While cybersecurity would likely have been on the agenda of any prescient, or at least any responsible, U.S. president governing during 2016, Barack Obama has proven himself a modern thinker on cyber.
He has made it a priority this year by introducing the Cybersecurity National Action Plan (CNAP) and establishing a nonpartisan Commission on Enhancing National Cybersecurity to evaluate the current state of cyber and recommend what he termed to be “bold, actionable steps” for the public and private sectors to take to improve the nation’s cybersecurity posture.
The report, released Dec. 2, “makes clear that cybersecurity is one of the greatest challenges we face as a nation,” Obama said in a written statement. “That is why I have consistently made cybersecurity a top national security and economic security priority, reflected most recently by the Cybersecurity National Action Plan I announced in February and my 2017 budget, which called for a more than 35 percent increase in federal cybersecurity resources.”
While true that CNAP is hardly a perfect plan or broad enough to satisfy security pros and policy makers, it has been instrumental in dragging cyber out into the mainstream, advancing the discourse and forcing action.
The scheme “takes near-term actions and puts in place a long-term strategy to enhance cybersecurity awareness and protections, protect privacy, maintain public safety as well as economic and national security, and empower Americans to take better control of their digital security,” the White House says, calling for “a bold reassessment of the way we approach security in the digital age” to meet ever-growing threats and an increasing reliance on technology in our personal and professional lives.
The White House called CNAP “the capstone of more than seven years of determined effort by this Administration, building on lessons learned from cybersecurity trends, threats, and intrusions.”
The plan includes a $3.1 billion Information Technology Modernization Fund aimed at modernizing government IT and the management of cybersecurity, which is critical in the wake of the devastating OPM breach. And per the CNAP directive, the U.S. has named its first federal chief information security officer (CISO) to spearhead the modernization effort.
The plan also called for the empowerment of “Americans to secure their online accounts by moving beyond just passwords and adding an extra level of security” in the form of multifactor authentication.
The Commission on Enhancing National Cybersecurity report underscores the importance of security in even stronger terms. It lays out six imperatives that are charges to protect, defend and secure today’s information infrastructure and digital networks, build cybersecurity workforce skills, better equip government and innovate and accelerate investment for the security and growth of digital networks and the digital economy. At least one explicit action item is attached to each imperative along with a suggested timeline for implementation
Obama’s legacy on cyber will likely draw mixed reviews typical of that of a president grappling with any nascent hot button issue. For instance, he has advocated for stronger privacy protections but came down on the side of law enforcement during the FBI’s push to force Apple to essentially provide a backdoor into the iPhone during an FBI investigation of the San Bernardino shooters.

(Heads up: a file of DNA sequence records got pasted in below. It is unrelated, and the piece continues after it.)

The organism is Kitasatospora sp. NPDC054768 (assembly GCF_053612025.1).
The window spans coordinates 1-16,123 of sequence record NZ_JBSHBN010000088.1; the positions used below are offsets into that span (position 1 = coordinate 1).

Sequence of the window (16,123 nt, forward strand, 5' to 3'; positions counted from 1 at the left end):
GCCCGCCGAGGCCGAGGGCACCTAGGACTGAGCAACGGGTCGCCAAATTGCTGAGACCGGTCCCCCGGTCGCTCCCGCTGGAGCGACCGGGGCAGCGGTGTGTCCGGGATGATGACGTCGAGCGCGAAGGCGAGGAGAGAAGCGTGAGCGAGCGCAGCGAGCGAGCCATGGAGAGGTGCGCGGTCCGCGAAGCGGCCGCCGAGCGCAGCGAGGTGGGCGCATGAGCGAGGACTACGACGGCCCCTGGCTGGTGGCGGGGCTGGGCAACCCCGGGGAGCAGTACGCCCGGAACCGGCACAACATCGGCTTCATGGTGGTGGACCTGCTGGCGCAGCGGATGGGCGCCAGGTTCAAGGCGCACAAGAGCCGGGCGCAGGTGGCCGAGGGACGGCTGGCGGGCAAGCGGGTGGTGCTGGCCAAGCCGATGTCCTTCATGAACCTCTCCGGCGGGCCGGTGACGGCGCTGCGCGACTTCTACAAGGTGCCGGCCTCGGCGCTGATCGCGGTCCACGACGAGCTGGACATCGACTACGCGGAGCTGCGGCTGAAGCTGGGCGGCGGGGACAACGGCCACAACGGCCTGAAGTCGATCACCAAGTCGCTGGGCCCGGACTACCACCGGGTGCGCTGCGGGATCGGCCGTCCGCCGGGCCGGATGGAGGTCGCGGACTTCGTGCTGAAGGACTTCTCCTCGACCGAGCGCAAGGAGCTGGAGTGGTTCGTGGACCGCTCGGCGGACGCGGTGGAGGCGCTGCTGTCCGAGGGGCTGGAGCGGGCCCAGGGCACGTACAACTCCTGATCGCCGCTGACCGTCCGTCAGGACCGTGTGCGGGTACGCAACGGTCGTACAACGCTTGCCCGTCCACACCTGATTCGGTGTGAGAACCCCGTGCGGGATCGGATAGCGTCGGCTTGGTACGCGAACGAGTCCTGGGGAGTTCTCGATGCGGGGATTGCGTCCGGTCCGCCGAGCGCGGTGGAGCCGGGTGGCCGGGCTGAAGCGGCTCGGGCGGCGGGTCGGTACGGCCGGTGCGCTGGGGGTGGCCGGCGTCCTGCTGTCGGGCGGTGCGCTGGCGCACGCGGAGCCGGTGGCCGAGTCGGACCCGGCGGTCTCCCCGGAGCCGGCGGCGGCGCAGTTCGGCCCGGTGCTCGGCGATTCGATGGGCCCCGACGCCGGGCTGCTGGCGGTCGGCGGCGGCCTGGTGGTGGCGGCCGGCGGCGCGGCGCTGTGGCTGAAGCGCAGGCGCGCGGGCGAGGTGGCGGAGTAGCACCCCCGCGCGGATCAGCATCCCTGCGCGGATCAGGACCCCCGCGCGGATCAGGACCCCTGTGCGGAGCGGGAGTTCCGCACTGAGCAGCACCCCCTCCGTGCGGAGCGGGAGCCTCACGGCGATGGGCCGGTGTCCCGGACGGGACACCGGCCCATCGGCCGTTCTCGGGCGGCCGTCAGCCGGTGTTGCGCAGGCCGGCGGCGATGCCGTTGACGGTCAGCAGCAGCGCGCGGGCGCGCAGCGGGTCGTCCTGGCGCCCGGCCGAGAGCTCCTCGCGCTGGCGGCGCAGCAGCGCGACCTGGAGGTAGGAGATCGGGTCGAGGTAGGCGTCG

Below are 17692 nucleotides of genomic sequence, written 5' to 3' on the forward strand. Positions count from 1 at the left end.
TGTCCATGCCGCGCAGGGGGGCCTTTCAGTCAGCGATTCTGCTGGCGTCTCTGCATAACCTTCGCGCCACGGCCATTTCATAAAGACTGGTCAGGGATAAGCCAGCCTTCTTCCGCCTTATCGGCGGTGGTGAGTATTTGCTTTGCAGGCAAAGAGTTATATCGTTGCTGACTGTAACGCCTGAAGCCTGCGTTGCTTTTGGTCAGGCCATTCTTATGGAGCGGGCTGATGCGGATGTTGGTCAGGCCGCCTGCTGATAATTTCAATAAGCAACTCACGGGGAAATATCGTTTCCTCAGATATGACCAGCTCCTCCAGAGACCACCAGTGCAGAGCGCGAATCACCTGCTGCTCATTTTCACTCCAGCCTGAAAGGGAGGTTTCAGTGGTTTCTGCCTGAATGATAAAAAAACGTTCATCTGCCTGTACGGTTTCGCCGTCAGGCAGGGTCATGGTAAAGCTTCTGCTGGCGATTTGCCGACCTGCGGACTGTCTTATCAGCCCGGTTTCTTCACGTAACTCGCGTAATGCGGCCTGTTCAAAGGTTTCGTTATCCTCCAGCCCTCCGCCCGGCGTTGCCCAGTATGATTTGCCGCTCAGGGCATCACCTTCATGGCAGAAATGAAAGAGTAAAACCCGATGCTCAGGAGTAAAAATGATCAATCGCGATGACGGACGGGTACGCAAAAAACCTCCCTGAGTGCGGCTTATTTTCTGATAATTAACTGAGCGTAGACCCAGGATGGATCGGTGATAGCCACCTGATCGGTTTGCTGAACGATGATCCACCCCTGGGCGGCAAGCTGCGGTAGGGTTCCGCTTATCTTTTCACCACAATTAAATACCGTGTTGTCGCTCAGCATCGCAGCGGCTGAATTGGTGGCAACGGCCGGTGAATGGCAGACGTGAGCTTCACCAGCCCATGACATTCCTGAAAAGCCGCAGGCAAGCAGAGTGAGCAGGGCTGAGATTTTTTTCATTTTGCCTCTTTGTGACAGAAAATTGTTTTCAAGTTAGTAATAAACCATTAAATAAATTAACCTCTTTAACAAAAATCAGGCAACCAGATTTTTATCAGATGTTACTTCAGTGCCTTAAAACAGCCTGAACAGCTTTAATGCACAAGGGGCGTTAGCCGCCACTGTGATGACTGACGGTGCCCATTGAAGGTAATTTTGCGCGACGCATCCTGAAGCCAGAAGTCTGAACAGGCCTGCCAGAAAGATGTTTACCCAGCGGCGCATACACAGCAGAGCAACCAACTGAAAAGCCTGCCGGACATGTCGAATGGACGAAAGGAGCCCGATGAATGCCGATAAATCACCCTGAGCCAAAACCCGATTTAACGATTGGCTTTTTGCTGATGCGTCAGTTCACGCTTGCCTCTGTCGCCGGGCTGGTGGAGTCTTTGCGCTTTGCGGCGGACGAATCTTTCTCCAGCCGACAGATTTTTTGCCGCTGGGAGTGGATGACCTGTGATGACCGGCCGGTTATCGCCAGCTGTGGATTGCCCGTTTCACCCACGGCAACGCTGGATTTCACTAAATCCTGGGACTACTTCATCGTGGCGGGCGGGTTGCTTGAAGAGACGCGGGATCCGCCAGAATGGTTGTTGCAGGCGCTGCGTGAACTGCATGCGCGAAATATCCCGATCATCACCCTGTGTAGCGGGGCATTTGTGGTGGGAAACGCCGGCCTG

As well, the Russians have seemingly mucked around in America’s business during his watch, most recently during the presidential election. Obama publicly promised retaliation for those intrusions but has not yet released any details of what the country’s operatives did, although a group of lawmakers is pressing him to do so. It’s also unclear what that retaliation might entail and if it will occur before he leaves office.
Despite those inconsistencies and vagaries, Obama has won the praise of experts for increasing awareness and talking openly – and knowledgeably – about cybersecurity. Phyllis Schneck, the deputy under secretary for cybersecurity and communications for the National Protection and Programs Directorate (NPPD) and chief cybersecurity official for the Department of Homeland Security (DHS), recalls a meeting with Obama during 2012, an early indicator that cyber was on his mind. “I remember President Obama mentioned cybersecurity in the meeting,” she says. “He was the first president to do that.”
And Michael Kaiser, executive director of the National Cyber Security Alliance (NCSA), which was charged under CNAP with creating a National Cybersecurity Awareness Campaign to raise consumer awareness and provide them with information on the ways they can protect themselves, applauds Obama’s focus on multifactor authentication.
While it is unclear what the incoming administration’s priorities will be, Obama leaves a firm foundation to build strong cybersecurity policy and his influence on cyber – as well as his legacy — will live on long past the day he leaves the White House for the last time.
“As the Commission’s report counsels, we have the opportunity to change the balance further in our favor in cyberspace – but only if we take additional bold action to do so,” Obama said, noting that his administration had “made considerable progress” in cybersecurity during his presidency. “Now it is time for the next administration to take up this charge and ensure that cyberspace can continue to be the driver for prosperity, innovation, and change – both in the United States and around the world.”